By Hara Estroff Marano, published on February 4, 2003 - last reviewed on June 9, 2016
The steady flow of uncertain news about the economy indicates that American companies are under tremendous pressure to improve profits. No question, that pressure is felt all the way up and down the management line.
Hard times sometimes bring out the best in people, but anxious times can also bring out the bullies lurking in corporate ranks. There are several flavors of bad bosses, but bullies are the ones who misuse their power over others. They verbally abuse you, humiliate you in front of others.
Everyone has a war story. There's the boss who calls at 2 a.m. from Paris -- just because he's there. The boss who asks for your evaluation of a problem and then proceeds to put you and your opinion down in front of the whole staff as you seethe with rage. It's a demonstration of power. And it's demeaning.
Bully bosses overcontrol, micromanage, and display contempt for others, usually by repeated verbal abuse and sheer exploitation. They look over your shoulder. They constantly put others down, with snide remarks or harsh, repetitive, and unfair criticism. They don't just differ with you, they differ with you contemptuously; they question your adequacy and your commitment. They spew on people in support functions, on competitors, perhaps even their own bosses.
Nowadays, most bullies are weeded out before they get to the very top of big companies, but they thrive in the mid ranks, and at all ranks of smaller firms, where the quality of management suffers due to the absence of professional managers.
Bad bosses are often very bright workers. And therein lies the problem. They make a significant contribution to the company as workers. They get promoted because of their technical proficiency and expertise. And they wind up supervising others.
As long as you do things their way, you're a winner. But they don't generate innovation -- and if there's one thing companies need today it's constant innovation.
Bullies do a lot of damage in companies. They keep you in a state of psychological emergency. Add to it the rage you feel towards the bully and a sense of self-rage for putting up with such behavior -- hardly prime conditions for doing your best work, or any work at all.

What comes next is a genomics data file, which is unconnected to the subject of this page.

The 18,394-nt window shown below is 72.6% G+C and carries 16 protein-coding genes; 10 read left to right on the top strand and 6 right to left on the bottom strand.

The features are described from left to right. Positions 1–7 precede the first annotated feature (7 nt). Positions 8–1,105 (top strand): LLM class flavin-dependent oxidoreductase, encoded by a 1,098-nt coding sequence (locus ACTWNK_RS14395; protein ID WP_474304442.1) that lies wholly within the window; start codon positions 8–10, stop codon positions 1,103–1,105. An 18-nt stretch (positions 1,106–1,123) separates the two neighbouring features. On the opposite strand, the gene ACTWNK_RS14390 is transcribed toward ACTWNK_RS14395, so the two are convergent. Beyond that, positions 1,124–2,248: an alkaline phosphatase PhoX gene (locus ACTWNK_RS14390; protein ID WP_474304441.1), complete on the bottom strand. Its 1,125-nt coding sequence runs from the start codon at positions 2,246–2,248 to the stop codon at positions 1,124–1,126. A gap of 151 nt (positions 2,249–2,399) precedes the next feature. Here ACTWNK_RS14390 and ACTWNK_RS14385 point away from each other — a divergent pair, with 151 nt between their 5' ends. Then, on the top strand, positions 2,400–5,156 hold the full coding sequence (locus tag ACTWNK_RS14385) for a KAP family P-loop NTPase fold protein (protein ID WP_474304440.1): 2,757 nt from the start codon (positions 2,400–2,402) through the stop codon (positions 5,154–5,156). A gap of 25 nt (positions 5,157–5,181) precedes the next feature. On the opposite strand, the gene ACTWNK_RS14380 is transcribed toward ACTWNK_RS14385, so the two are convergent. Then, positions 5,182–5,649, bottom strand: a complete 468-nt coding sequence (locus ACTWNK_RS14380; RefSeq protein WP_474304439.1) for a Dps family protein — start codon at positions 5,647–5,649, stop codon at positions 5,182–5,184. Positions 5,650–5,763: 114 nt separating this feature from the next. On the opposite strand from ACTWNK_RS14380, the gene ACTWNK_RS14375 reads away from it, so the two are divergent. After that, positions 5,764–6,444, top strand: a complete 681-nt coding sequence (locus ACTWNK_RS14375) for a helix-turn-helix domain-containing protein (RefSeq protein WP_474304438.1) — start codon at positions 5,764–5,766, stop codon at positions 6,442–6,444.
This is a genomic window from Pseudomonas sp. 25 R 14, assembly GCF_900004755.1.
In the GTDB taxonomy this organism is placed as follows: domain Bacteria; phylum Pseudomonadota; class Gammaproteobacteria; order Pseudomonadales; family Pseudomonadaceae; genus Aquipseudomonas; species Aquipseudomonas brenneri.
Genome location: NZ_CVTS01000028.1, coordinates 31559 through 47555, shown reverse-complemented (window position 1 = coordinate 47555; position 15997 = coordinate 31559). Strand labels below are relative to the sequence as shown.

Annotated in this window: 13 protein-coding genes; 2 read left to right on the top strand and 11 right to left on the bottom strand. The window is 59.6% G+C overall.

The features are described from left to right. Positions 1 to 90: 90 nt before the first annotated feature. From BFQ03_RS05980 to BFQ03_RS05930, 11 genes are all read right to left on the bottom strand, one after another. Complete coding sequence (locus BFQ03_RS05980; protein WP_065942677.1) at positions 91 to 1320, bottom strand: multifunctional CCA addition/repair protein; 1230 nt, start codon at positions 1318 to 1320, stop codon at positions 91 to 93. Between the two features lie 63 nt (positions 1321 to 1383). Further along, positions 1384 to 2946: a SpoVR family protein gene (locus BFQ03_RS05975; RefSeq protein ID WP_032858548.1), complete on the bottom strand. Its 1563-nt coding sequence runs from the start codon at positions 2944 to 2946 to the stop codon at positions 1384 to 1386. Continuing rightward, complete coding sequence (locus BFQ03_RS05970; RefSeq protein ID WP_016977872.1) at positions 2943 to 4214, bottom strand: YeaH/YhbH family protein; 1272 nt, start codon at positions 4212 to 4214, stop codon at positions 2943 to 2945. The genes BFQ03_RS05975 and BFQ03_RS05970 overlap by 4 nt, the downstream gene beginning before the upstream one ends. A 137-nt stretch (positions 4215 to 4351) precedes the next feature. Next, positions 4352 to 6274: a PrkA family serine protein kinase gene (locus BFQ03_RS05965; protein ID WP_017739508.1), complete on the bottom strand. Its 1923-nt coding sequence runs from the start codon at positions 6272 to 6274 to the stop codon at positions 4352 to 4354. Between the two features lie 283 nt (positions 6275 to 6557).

It's never easy to make headway with an office bully. But here are some tactics culled from experts that could help you handle bully bosses.
- Confront the bully. "I'm sorry you feel you have to do that but I will not put up with that kind of behavior. It has no place here." It can be startlingly effective. A bully can't bully if you don't let yourself be bullied.
- Conduct the confrontation in private -- behind closed doors. A bully won't back down in front of an audience.
- Specify the behavior that's unworkable. "You cannot just fire from the hip and demean me in front of other workers."
- Don't play armchair psychologist. Focus the discussion on specific behaviors, not theories of why you think the boss does it.
- Make your boss aware of the consequences of his or her behavior on others. "I've been noticing how Peter seems so demoralized lately. I think a contributing factor may be last week's meeting when you ridiculed him for producing an inadequate report."
- Awareness is good but not enough; help your boss figure out what to do. Specify the behavioral change you want and supply an example of desirable behavior -- from the boss' own repertoire of actions. Jump in with "I can recall a month ago when you were ... lavish in your praise of that new assistant," or whatever.
- Point out how the boss' behavior is seen by others. "You embarrass me when you publicly humiliate me in a meeting, but you also embarrass yourself. You're demonstrating your weakness."
- Try humor. If you point out to your boss that she's acting like a cartoon caricature, that may be enough to make her aware.
- Recruit an ally or allies. Standing up for yourself can stop a bully by earning his/her respect. But it could also cost your job. The higher your boss is in the organization, the more you need allies. Check out with other workers whether the behavior you are experiencing is generalized. If it is, it's easier for two or three people to confront a boss than one alone.
- If you are important to the organization, you may accomplish your goal by going to your boss' boss.